Actor Jesse Borrego joins the U.S. Postal Service to celebrate the life of Lydia Mendoza in a new stamp series
With this stamp in the new Music Icons series, the U.S. Postal Service honors Lydia Mendoza, one of the first and greatest stars of Tejano music. Known as La Alondra de la Frontera, the Lark of the Border, Mendoza performed the Spanish-language music of the Texas-Mexico borderlands and beyond.
The Lydia Mendoza Forever Stamp will be dedicated May 15 at a special dedication ceremony featuring actor Jesse Borrego as master of ceremony at the Guadalupe Cultural Center in San Antonio, TX.
The stamp goes on sale nationwide May 15. The 46-cent stamp will be available for purchase at local Post Offices, online at www.usps.com/stamps or by calling 800- STAMP24 (800-782-6724). The stamp is good for mailing 1-ounce First-Class letters anytime in the future regardless of price changes.
Lydia Mendoza is the first to be honored in the Postal Service’s new Music Icons series, which will include legends Ray Charles and Johnny Cash later this year.
Borrego, best known for the role of Jesse Velasquez in the hit TV series, Fame, joins U.S. Postal Service Government Relations Vice President Marie Therese Dominguez to dedicate this historic stamp. Beloved San Antonio singers — collectively known as Las Tesoros — are scheduled to perform at the stamp ceremony. The singers, Rita Vidaurri, Beatrice Llamas, Janet Cortez and Blanquita Rodriguez often toured with Lydia Mendoza.
Best known for her solo performances, Mendoza’s soulful voice accompanied only by the playing of her 12-string guitar recorded more than a thousand songs in an enduring career that spanned seven decades. Through her music, she gave a voice not only to the poor and working-class people of the border, but also to Latinos throughout the Western Hemisphere. Her enormous repertoire of canciones, boleros, corridos, danzas, and tangos included ballads about historic figures and songs about hard work, lost love, and the joys of everyday life.
Lydia Mendoza was born in May 1916 in Houston, Texas, and grew up in Monterrey, Mexico, and in towns along the border. She was born into a musical family; both her mother and maternal grandmother played the guitar. Mendoza began to emulate them when she was just four years old, nailing rubber bands to a piece of wood to create her own instrument. She eventually learned to sing and play the guitar from her mother, her greatest musical influence. Mendoza also learned to play the violin and mandolin, but it was the 12-string guitar that would become her signature instrument.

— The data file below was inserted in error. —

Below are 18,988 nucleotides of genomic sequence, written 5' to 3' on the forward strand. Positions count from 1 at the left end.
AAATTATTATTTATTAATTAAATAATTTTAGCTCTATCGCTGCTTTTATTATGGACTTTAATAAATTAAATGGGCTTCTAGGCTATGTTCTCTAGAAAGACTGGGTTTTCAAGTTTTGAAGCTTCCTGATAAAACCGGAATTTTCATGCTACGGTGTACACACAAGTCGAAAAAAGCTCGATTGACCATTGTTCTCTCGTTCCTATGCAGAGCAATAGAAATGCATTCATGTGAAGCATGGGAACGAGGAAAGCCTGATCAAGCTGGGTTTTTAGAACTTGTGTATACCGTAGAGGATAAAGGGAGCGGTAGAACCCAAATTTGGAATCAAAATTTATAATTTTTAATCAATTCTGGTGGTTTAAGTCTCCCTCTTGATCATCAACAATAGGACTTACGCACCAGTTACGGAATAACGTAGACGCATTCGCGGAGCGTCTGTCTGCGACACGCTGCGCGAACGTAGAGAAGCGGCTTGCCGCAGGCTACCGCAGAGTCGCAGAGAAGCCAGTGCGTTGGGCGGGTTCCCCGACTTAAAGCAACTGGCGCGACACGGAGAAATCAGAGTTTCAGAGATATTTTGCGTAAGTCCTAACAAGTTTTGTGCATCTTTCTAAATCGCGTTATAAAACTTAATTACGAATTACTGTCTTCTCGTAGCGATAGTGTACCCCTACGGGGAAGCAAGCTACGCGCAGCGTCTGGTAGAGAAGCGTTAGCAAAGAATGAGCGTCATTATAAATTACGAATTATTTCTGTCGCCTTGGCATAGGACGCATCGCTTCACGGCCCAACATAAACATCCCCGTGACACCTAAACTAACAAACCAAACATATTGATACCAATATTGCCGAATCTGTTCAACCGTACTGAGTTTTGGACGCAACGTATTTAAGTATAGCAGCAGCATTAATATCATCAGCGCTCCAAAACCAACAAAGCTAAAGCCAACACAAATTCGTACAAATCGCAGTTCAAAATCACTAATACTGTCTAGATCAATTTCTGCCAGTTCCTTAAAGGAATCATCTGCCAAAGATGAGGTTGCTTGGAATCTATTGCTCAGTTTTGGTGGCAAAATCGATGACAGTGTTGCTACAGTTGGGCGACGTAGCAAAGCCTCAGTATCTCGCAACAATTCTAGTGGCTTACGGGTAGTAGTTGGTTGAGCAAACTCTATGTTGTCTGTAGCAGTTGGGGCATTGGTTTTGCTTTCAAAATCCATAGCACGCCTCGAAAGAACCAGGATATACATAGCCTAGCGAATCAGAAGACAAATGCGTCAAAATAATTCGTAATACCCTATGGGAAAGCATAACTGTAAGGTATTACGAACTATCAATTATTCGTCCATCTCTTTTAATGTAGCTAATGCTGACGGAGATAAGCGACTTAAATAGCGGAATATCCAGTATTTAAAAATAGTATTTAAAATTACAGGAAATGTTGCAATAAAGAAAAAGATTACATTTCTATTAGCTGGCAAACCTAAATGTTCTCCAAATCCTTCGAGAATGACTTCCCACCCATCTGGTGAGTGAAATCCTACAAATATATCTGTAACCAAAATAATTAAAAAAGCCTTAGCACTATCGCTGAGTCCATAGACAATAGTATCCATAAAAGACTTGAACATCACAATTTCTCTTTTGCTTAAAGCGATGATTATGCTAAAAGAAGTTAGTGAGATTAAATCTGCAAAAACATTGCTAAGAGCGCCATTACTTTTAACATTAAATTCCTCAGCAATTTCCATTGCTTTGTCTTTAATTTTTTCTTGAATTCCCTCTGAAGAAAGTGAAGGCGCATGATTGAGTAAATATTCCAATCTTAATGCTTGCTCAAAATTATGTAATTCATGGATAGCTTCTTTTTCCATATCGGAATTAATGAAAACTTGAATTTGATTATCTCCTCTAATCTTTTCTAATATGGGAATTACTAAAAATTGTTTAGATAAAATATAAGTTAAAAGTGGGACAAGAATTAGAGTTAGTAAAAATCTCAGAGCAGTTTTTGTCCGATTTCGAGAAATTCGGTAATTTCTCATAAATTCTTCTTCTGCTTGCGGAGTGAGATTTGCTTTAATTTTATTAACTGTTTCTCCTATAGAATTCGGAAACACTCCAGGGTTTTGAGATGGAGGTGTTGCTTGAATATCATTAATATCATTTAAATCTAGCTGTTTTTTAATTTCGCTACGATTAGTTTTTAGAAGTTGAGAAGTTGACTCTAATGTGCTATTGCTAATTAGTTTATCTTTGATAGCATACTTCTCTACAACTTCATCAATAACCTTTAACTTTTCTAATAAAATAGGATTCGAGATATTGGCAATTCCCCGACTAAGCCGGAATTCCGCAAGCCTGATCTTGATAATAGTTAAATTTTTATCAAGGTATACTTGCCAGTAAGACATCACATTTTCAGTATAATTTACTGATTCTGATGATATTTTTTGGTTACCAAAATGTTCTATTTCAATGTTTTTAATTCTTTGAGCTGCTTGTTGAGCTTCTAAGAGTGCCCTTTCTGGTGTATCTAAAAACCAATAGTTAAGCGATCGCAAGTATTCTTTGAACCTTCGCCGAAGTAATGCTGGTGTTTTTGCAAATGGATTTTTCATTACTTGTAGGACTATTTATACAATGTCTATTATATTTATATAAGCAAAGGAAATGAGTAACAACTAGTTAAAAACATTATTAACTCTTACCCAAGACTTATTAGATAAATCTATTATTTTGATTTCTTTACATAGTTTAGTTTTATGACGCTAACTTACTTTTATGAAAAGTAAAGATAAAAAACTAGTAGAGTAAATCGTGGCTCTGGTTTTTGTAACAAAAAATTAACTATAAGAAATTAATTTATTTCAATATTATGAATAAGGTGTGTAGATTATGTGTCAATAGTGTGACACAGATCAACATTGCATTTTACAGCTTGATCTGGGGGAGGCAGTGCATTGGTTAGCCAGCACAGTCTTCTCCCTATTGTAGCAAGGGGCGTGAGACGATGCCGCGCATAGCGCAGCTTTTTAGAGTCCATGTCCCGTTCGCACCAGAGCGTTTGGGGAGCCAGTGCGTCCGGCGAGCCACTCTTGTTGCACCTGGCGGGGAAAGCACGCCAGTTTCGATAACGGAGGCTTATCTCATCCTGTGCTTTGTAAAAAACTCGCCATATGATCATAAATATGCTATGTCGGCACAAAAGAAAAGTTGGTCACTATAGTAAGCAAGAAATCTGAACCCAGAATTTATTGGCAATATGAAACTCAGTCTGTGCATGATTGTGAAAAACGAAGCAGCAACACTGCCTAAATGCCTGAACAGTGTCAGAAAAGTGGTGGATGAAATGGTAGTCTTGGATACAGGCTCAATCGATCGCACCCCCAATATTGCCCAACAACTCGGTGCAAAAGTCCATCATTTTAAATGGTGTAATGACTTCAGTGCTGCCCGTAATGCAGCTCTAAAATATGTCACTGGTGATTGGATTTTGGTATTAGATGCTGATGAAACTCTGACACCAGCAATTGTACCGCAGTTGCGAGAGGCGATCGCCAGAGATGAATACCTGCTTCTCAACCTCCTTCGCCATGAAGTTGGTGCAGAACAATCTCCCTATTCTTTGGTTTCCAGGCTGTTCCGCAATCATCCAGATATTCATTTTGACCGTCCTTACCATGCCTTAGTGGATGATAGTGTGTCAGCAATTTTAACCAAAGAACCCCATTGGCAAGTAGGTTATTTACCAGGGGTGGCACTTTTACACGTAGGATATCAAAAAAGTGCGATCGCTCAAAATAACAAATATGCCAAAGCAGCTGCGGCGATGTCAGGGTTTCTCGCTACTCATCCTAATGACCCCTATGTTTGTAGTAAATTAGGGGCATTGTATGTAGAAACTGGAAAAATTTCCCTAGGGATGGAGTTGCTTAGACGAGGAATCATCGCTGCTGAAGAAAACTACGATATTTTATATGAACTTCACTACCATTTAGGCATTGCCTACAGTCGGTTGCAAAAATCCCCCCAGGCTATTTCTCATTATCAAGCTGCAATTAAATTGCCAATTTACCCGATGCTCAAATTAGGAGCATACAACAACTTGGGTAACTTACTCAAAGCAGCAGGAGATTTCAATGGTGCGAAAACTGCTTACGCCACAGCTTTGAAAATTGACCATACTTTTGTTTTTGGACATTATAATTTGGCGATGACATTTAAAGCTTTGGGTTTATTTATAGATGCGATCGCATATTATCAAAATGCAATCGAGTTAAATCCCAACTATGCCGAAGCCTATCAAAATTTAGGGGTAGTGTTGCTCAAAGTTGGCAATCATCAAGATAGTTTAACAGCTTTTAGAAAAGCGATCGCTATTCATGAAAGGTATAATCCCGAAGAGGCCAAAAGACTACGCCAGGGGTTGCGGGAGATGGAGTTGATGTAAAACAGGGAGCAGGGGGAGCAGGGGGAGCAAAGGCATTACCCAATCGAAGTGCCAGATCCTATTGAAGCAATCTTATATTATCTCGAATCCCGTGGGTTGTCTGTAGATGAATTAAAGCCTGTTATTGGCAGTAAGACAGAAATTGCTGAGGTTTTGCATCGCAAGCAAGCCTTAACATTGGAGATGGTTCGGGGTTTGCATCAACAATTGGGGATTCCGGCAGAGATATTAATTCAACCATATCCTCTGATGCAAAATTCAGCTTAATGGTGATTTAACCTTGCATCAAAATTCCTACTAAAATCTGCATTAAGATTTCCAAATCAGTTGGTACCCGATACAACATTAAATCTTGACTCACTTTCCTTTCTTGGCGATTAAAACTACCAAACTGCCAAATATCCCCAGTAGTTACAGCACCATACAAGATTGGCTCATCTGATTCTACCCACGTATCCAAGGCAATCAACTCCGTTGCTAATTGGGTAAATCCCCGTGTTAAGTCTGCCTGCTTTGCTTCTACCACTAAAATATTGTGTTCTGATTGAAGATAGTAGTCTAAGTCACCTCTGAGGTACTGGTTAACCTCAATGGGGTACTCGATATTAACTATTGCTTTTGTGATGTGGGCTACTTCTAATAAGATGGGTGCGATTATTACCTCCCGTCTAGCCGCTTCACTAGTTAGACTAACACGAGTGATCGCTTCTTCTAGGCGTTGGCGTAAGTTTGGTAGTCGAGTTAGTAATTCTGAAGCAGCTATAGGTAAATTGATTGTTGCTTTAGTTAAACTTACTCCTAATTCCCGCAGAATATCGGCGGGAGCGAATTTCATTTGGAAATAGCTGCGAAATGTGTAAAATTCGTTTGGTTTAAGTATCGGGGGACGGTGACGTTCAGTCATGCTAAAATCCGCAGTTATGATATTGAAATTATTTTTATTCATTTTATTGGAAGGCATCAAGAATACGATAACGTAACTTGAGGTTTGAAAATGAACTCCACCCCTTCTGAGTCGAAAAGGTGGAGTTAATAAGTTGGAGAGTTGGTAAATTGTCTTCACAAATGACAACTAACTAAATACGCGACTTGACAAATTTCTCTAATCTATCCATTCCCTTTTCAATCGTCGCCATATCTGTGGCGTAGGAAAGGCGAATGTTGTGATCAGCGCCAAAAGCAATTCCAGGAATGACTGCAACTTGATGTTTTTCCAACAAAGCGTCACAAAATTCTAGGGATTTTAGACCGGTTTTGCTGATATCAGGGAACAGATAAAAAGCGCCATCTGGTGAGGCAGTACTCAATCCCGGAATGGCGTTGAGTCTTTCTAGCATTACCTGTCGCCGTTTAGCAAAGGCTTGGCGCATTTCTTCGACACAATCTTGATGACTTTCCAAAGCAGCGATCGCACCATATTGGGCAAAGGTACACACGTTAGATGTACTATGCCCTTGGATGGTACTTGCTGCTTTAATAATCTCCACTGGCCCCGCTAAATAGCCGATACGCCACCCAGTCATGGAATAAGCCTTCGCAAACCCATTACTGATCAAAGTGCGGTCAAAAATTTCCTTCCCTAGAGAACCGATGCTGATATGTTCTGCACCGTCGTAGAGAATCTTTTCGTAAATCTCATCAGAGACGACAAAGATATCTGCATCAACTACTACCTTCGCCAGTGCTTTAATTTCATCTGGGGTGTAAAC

The Mendoza family sang and played music at home as a hobby, but when Lydia’s father left his railroad job for health reasons, music became the family’s career. By the mid-1920s, Lydia was performing with her mother, father, and sister at stores and restaurants, singing a mix of traditional and popular songs. In 1928, Lydia’s father answered a newspaper ad seeking musicians to make records. Soon afterward, the group, now called El Cuarteto Carta Blanca after the Mexican beer brewery where Mr. Mendoza once worked, walked into a San Antonio hotel room and recorded ten songs for the Okeh label.
In the early 1930s, the Mendozas moved to San Antonio and began performing in the city’s famous Plaza del Zacate. Lydia’s big break came when she won a singing contest on the radio, which led to her family signing a contract with Bluebird Records in 1934. The producers asked Lydia to record some solo cuts, which included “Mal Hombre” or “Evil Man,” a song about a coldhearted man who breaks his lover’s heart. Years before, Lydia had learned the lyrics off a gum wrapper. “Mal Hombre” soon became a hit. The Mendozas moved up in the musical world, performing in new venues such as clubs and theaters. By the time World War II broke out, Lydia had recorded more than 200 songs.
The war temporarily slowed Mendoza’s career. In the late 1940s, now married with children of her own, she returned to recording and performing. Non-Spanish-speaking audiences started discovering Mendoza’s music in the 1970s. As her fame spread, she began to be recognized as an American folk icon and was invited to sing at new venues, such as folk festivals and college campuses. In 1977, Mendoza sang at Jimmy Carter’s inaugural celebration. She continued to tour and record in the 1980s. In 1982, Mendoza received a National Heritage Award from the National Endowment for the Arts. Increasingly recognized as a national treasure, she was inducted into the Tejano Music Hall of Fame.
Mendoza retired from music in 1988 after suffering a stroke. In 1999, she was awarded the National Medal of the Arts by President Clinton. In his speech, Clinton remarked, “Her legacy is as wide and deep as the Rio Grande Valley.”
Lydia Mendoza died on December 20, 2007, at the age of 91, in San Antonio, Texas. Her recordings continue to be collected and played on the radio. Today, Mendoza is remembered as a musical pioneer who not only popularized Mexican-American music, but also carved out a career that was unique for a woman of her time, thereby breaking down barriers for the next generation.
The artwork for the Lydia Mendoza stamp features an undated, black-and-white publicity photo of
Mendoza taken for Ideal Records in the 1950s. The flag of Texas is superimposed over the singer’s image, with its vertical blue bar and single white star covering the left half of the photo and its horizontal red stripe embellishing the bottom right corner.
The square stamp captures the look of a 45 rpm record sleeve. The stamp pane evokes the appearance of a 45 rpm single peeking out of a record sleeve above the stamps themselves. On the reverse side, the pane includes a larger version of the photograph featured on the stamp art as well as the logo for the Music Icons series. Neal Ashby and Patrick Donohue designed the stamp, working with art director Antonio Alcalá.